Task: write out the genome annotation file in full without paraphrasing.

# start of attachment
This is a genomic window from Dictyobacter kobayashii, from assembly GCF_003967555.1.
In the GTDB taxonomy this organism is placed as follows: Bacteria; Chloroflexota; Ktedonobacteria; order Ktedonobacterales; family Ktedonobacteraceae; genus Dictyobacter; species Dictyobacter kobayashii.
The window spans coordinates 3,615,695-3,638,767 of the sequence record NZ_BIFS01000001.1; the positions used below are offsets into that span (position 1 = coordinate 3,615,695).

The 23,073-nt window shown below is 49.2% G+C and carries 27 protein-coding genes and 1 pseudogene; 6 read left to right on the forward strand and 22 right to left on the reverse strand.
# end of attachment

This is a genomic window from Dictyobacter kobayashii, from assembly GCF_003967555.1.
In the GTDB taxonomy this organism is placed as follows: Bacteria; Chloroflexota; Ktedonobacteria; order Ktedonobacterales; family Ktedonobacteraceae; genus Dictyobacter; species Dictyobacter kobayashii.
The window spans coordinates 3,615,695-3,638,767 of the sequence record NZ_BIFS01000001.1; the positions used below are offsets into that span (position 1 = coordinate 3,615,695).

The 23,073-nt window shown below is 49.2% G+C and carries 27 protein-coding genes and 1 pseudogene; 6 read left to right on the forward strand and 22 right to left on the reverse strand.